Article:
Thirty four colts and fillies from champion bloodlines came under the hammer at the National Stud Farm in Tanjung Rambutan recently. This was the 19th year that such an auction was held and the fifth for Malaysian-bred horses. The auctioneer was David Chester of Magic Millions Sales Pty Ltd., a world-renowned thoroughbred auction house from Australia.
Despite uncertainties in the horse-racing world, the 2012 National Premier Sale saw many members of the racing fraternity, locals and foreigners, converging at the National Stud Farm. The farm, incidentally, was the brainchild of Tunku Abdul Rahman, the country’s first premier and was built in 1969. It is now a division of Pan Malaysian Pools Sdn. Bhd.
The 2-year-olds were brought into the ring one by one for the bidding, with a starting price of RM10,000. The filly of resident National Stud Farm sire, “Dolphin Street”, a half sister of “Beautiful Choice”, the 2011 Malaysian Bred Horse of the Year, was the crowd’s favourite. She received a bid for RM70,000. The highest bid, however, went to a bay filly which went for RM85,000 which was made by trainer, Robyn Brogan.
The auction grossed almost a million ringgit from 34 lots. Stud farm manager, Ray Knight, was happy with the sale. His years of hard work had come to fruition. Horses sold at the sale qualified for the winning performance bonus, valid for five years ending on December 31, 2017.
Bukit Kinding Eco Park Resort (BKEPR), Tanjung Rambutan, got itself into The Malaysia Book of Records for introducing the longest Double Zipline Flying Fox in the country measuring 486 metres in length.
The record-breaking certificate was presented to Bukit Kinding Eco Park Resort by State Exco for Tourism Dato’ Hamidah Osman.
The Flying Fox is an activity where a participant rides down an inclined cable located at high point. At BKEPR the glide down provides the participant with a breathtaking view of the Kinta Valley which is more spectacular at sunset.
BKEPR has transformed itself into an eco-adventure resort and offers a unique variety of activities such as stand-up paddling, free kayaking, zorbing as well as paintball.
Dato’ Hamidah who was pleased at the ‘products’ that the Resort had to offer, mentioned that “if properly packaged with other adventure locations like Gopeng, eco-adventure tourism had good marketing potential.”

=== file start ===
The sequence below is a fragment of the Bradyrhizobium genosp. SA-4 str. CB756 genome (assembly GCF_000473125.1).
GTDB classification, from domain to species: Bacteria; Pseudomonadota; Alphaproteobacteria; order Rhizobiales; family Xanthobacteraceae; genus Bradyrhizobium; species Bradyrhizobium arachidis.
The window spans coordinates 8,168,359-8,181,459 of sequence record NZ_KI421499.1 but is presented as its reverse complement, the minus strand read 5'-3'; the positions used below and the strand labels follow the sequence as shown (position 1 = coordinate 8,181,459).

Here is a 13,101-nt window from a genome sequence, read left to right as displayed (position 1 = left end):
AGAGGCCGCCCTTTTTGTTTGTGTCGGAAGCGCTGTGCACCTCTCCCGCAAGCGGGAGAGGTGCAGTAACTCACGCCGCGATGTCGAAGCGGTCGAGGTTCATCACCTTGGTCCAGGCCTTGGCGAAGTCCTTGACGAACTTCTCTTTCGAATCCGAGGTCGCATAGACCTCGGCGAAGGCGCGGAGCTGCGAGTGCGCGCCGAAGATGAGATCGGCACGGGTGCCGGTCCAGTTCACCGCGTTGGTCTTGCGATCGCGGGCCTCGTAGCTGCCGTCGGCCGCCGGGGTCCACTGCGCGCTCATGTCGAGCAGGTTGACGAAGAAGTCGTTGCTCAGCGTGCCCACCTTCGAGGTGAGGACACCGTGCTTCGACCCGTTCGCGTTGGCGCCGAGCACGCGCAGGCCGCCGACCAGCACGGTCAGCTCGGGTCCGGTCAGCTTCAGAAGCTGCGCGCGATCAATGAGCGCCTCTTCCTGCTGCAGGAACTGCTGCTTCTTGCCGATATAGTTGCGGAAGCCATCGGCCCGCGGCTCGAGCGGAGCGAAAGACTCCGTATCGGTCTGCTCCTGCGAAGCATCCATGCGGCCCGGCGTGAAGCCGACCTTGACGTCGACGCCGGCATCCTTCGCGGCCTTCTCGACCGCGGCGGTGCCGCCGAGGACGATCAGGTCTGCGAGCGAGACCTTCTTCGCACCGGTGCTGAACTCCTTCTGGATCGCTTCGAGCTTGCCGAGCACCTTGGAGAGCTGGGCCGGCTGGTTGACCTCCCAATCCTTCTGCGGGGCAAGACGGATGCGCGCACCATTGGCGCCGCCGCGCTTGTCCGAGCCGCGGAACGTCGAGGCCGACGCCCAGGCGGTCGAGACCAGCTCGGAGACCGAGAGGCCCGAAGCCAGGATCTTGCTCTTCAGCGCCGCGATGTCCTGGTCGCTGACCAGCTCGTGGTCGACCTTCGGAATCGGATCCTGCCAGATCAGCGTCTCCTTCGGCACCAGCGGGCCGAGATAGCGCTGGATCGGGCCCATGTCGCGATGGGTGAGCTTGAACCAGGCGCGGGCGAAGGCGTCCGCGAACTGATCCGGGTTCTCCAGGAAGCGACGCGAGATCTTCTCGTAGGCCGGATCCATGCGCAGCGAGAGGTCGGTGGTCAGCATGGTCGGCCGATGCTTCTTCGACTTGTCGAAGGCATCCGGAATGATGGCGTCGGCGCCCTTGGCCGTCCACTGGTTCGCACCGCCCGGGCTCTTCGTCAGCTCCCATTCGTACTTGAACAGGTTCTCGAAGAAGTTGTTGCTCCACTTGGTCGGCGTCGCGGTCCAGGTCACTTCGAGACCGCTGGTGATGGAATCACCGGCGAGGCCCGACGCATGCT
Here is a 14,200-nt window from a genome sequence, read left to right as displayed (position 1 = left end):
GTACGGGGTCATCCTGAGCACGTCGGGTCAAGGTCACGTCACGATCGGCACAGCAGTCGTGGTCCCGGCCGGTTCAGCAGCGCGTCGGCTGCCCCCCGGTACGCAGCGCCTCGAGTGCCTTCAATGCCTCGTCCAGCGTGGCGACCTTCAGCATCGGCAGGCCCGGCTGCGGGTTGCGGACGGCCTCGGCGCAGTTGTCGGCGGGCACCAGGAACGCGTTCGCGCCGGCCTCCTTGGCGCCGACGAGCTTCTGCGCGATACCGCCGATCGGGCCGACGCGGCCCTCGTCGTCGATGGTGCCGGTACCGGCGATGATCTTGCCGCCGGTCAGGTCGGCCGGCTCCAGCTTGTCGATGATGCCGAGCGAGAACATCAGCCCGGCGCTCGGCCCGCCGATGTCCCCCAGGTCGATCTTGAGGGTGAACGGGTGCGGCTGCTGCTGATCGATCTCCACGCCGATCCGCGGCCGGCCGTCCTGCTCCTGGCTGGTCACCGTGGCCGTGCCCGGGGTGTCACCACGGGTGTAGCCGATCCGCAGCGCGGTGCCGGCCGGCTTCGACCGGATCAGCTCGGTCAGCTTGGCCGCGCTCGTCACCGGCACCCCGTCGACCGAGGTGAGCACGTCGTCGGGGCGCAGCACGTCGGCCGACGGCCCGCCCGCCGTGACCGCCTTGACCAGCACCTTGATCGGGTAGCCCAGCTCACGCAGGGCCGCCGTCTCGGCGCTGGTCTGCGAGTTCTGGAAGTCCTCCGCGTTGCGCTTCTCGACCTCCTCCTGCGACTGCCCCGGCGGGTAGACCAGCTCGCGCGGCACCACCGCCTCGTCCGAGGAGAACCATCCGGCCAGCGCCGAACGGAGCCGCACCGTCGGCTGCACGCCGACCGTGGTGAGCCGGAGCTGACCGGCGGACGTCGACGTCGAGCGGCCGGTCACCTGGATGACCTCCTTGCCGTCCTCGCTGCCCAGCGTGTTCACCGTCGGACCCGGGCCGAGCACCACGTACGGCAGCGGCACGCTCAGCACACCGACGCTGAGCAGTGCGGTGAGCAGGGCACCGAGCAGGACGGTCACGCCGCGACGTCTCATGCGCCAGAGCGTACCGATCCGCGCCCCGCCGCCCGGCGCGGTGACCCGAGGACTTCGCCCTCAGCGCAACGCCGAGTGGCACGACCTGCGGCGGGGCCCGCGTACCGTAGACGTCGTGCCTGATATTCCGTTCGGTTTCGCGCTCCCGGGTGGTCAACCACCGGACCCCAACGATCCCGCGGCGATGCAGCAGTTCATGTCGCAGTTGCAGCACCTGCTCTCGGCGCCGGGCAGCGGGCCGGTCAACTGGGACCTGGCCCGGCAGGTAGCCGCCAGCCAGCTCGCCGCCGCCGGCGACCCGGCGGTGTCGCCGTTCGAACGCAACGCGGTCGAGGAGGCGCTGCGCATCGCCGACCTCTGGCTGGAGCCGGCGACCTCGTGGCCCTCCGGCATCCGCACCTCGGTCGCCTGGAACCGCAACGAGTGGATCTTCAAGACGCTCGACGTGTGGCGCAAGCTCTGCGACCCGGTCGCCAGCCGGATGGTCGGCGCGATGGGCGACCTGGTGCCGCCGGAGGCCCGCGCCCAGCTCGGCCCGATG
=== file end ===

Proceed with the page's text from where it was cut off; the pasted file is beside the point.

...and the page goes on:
Perak, the treasure trove of peninsular Malaysia is a land full of fascination. Tantalizing food, sun-kissed beaches, enchanting landscapes and heritage trails are some of the examples which make up the heartbeat of this beautiful state. To walk in the footsteps of our ancestors, to feel the ambiance of the past and to learn to appreciate the rich heritage that exists in our own land was the call of the day on a recent Perak Heritage Society (PHS) excursion to Chemor.
Neolithic Rock Paintings, Chinese and Indian Temples, On the Chemor Heritage Trail
The event, lead by Law Siak Hong and his team was opened to the public and an enthusiastic group of 14 people turned up for the memorable occasion. In reality, this nostalgic trail is a loop which starts from Tambun and ends in Tanjung Rambutan.
Gunung Panjang, Tambun was our first stop. This place is famed for its Neolithic rock paintings dating more than 2,000 years back. One needs to take a leisurely walk along an overgrown trail and climb a flight of steep concrete steps before reaching
Gua Tambun where the Tambun Rock Paintings are found. We were enthralled by the red-pigmented paintings which bears a slight resemblance to the aboriginal paintings of Australia. It has been noted that there are more than 600 prehistoric rock paintings but they are rapidly fading due to exposure to natural elements through time. Illustrations of dugongs, deer, tapirs and wild boars can still be seen and with a vivid imagination, many others may start appearing too.